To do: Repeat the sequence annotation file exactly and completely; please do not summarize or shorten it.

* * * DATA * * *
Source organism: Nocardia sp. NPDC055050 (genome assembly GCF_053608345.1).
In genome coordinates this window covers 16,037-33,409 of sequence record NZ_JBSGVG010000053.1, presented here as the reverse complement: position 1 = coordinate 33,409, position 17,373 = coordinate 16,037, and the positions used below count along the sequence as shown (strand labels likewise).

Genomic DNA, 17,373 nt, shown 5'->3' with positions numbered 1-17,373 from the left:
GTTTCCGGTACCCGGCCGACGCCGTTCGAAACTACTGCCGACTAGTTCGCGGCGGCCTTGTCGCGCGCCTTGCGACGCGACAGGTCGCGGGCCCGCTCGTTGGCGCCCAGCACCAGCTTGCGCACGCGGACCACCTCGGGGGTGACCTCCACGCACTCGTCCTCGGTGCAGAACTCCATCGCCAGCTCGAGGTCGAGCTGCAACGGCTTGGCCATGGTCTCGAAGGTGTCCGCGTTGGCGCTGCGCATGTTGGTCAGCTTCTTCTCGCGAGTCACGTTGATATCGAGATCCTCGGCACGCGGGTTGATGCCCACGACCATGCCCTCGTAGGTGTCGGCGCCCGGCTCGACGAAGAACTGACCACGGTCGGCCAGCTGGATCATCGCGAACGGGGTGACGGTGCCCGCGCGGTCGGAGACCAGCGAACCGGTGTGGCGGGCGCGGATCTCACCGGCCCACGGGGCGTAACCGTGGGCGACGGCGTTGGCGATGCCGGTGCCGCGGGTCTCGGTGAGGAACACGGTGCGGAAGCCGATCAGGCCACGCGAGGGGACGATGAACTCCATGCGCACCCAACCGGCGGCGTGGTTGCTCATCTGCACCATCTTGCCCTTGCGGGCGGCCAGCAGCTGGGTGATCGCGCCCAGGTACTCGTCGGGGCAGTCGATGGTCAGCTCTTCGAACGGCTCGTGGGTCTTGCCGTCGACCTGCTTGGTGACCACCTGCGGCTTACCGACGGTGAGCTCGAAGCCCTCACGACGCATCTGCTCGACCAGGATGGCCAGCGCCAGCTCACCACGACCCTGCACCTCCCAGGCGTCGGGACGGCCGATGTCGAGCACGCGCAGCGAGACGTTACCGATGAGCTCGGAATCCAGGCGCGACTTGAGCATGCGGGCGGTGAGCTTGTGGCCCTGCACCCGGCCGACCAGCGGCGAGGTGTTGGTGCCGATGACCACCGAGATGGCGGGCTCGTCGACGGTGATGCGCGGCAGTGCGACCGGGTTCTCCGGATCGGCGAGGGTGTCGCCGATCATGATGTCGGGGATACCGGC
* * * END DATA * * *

Source organism: Nocardia sp. NPDC055050 (genome assembly GCF_053608345.1).
In genome coordinates this window covers 16,037-33,409 of sequence record NZ_JBSGVG010000053.1, presented here as the reverse complement: position 1 = coordinate 33,409, position 17,373 = coordinate 16,037, and the positions used below count along the sequence as shown (strand labels likewise).

Genomic DNA, 17,373 nt, shown 5'->3' with positions numbered 1-17,373 from the left:
GTTTCCGGTACCCGGCCGACGCCGTTCGAAACTACTGCCGACTAGTTCGCGGCGGCCTTGTCGCGCGCCTTGCGACGCGACAGGTCGCGGGCCCGCTCGTTGGCGCCCAGCACCAGCTTGCGCACGCGGACCACCTCGGGGGTGACCTCCACGCACTCGTCCTCGGTGCAGAACTCCATCGCCAGCTCGAGGTCGAGCTGCAACGGCTTGGCCATGGTCTCGAAGGTGTCCGCGTTGGCGCTGCGCATGTTGGTCAGCTTCTTCTCGCGAGTCACGTTGATATCGAGATCCTCGGCACGCGGGTTGATGCCCACGACCATGCCCTCGTAGGTGTCGGCGCCCGGCTCGACGAAGAACTGACCACGGTCGGCCAGCTGGATCATCGCGAACGGGGTGACGGTGCCCGCGCGGTCGGAGACCAGCGAACCGGTGTGGCGGGCGCGGATCTCACCGGCCCACGGGGCGTAACCGTGGGCGACGGCGTTGGCGATGCCGGTGCCGCGGGTCTCGGTGAGGAACACGGTGCGGAAGCCGATCAGGCCACGCGAGGGGACGATGAACTCCATGCGCACCCAACCGGCGGCGTGGTTGCTCATCTGCACCATCTTGCCCTTGCGGGCGGCCAGCAGCTGGGTGATCGCGCCCAGGTACTCGTCGGGGCAGTCGATGGTCAGCTCTTCGAACGGCTCGTGGGTCTTGCCGTCGACCTGCTTGGTGACCACCTGCGGCTTACCGACGGTGAGCTCGAAGCCCTCACGACGCATCTGCTCGACCAGGATGGCCAGCGCCAGCTCACCACGACCCTGCACCTCCCAGGCGTCGGGACGGCCGATGTCGAGCACGCGCAGCGAGACGTTACCGATGAGCTCGGAATCCAGGCGCGACTTGAGCATGCGGGCGGTGAGCTTGTGGCCCTGCACCCGGCCGACCAGCGGCGAGGTGTTGGTGCCGATGACCACCGAGATGGCGGGCTCGTCGACGGTGATGCGCGGCAGTGCGACCGGGTTCTCCGGATCGGCGAGGGTGTCGCCGATCATGATGTCGGGGATACCGGC